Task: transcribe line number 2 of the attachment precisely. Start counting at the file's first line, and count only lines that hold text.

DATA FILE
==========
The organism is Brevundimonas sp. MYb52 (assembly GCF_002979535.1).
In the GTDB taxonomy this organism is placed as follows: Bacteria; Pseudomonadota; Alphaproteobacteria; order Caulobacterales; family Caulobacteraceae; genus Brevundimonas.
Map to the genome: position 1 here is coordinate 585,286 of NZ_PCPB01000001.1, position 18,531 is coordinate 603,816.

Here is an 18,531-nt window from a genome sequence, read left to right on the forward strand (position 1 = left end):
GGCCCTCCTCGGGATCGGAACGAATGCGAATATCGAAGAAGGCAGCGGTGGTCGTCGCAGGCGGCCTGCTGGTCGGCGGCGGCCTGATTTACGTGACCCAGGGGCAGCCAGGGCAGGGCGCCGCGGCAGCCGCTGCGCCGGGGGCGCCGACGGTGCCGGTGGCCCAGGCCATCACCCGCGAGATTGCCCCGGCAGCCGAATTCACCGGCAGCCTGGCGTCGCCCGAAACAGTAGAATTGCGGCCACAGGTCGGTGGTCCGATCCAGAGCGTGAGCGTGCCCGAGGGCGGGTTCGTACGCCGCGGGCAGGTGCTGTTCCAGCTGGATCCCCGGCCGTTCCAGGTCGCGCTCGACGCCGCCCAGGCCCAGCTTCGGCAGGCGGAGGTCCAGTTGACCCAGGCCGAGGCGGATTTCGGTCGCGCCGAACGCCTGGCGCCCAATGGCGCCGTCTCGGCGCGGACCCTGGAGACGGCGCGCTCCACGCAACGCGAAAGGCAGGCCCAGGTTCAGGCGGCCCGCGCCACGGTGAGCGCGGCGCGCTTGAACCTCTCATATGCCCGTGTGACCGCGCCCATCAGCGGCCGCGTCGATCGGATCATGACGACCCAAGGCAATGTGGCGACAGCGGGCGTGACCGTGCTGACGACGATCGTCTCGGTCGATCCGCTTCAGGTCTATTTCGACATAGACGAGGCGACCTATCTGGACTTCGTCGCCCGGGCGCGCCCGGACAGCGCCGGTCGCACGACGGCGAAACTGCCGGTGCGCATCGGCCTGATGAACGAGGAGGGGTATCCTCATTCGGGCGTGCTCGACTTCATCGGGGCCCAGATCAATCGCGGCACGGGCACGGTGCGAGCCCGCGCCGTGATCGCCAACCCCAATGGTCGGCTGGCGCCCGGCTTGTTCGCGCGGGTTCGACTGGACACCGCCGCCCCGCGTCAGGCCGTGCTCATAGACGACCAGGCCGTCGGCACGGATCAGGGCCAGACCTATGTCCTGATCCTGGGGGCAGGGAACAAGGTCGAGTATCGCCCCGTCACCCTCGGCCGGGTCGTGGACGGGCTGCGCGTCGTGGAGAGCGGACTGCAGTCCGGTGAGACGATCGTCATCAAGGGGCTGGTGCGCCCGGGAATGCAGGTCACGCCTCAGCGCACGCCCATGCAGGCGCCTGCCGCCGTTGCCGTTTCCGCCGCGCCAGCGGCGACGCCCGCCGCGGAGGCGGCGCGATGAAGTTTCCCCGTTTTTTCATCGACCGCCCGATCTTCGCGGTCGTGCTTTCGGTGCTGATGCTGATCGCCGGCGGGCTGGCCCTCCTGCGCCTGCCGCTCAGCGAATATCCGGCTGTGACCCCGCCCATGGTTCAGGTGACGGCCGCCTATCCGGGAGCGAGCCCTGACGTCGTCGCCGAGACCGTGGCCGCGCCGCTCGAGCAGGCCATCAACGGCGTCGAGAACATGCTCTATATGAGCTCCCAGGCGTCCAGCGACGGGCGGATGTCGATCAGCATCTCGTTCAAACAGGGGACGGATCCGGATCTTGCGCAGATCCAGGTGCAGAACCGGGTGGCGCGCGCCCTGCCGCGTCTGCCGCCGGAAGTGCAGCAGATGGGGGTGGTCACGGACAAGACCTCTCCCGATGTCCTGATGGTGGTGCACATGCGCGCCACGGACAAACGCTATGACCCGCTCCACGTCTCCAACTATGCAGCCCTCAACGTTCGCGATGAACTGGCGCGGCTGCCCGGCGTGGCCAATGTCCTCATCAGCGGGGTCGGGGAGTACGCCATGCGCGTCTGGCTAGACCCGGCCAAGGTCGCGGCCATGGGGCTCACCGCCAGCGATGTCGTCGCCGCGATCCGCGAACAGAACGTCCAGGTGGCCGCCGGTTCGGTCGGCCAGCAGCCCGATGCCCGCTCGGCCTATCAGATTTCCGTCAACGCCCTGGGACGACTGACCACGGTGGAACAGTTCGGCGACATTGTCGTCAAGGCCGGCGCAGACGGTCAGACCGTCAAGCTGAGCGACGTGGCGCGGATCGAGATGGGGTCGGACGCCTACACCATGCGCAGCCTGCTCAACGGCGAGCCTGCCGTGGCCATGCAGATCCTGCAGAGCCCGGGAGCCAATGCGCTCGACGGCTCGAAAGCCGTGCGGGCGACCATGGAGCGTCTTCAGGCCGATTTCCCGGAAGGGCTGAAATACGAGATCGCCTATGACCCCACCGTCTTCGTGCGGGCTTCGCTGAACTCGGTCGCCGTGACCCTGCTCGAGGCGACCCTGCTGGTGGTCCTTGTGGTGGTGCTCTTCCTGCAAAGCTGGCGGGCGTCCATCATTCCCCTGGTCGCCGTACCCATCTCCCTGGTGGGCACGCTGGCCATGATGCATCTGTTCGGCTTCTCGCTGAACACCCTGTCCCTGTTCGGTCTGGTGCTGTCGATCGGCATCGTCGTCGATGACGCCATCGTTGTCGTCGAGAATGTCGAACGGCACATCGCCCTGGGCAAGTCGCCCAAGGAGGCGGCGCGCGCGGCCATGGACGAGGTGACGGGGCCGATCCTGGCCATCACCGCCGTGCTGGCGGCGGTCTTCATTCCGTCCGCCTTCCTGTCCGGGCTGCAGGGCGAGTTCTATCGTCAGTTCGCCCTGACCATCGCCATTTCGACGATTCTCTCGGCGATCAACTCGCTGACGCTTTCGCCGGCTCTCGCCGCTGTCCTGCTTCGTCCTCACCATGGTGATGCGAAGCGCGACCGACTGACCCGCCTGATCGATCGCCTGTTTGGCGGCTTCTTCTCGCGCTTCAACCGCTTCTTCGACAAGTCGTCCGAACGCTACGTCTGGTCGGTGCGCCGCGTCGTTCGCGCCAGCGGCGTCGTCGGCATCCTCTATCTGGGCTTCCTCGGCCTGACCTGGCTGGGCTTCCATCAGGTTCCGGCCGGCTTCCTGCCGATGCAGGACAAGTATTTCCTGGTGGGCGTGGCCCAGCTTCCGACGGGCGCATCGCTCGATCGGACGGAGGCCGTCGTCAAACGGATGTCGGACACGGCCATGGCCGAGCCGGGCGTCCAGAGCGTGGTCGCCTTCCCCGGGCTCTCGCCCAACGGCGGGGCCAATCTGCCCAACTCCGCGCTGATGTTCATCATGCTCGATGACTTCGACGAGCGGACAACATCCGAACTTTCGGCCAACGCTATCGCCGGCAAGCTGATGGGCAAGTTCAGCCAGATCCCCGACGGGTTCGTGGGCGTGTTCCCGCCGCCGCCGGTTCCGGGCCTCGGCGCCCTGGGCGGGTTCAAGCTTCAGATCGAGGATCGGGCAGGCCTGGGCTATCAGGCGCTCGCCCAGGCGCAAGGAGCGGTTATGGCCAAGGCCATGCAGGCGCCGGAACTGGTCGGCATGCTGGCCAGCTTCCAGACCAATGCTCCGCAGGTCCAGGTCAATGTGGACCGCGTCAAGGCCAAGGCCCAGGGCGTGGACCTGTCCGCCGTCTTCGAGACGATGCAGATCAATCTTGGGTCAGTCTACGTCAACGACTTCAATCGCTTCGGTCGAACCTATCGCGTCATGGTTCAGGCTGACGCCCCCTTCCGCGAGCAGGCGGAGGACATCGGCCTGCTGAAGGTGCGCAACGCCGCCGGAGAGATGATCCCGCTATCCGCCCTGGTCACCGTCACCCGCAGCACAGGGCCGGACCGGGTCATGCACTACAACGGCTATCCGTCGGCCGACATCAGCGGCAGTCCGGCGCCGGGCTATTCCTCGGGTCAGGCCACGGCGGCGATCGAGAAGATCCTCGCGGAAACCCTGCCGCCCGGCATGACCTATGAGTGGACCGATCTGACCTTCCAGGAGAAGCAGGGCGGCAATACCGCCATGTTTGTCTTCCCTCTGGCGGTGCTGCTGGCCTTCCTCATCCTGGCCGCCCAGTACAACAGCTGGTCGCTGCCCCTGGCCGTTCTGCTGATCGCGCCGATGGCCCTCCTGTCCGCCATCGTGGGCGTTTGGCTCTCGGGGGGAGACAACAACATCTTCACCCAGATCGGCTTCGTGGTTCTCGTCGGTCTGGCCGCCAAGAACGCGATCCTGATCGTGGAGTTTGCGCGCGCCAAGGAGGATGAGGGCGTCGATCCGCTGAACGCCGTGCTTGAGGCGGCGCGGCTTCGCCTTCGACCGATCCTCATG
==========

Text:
In the GTDB taxonomy this organism is placed as follows: Bacteria; Pseudomonadota; Alphaproteobacteria; order Caulobacterales; family Caulobacteraceae; genus Brevundimonas.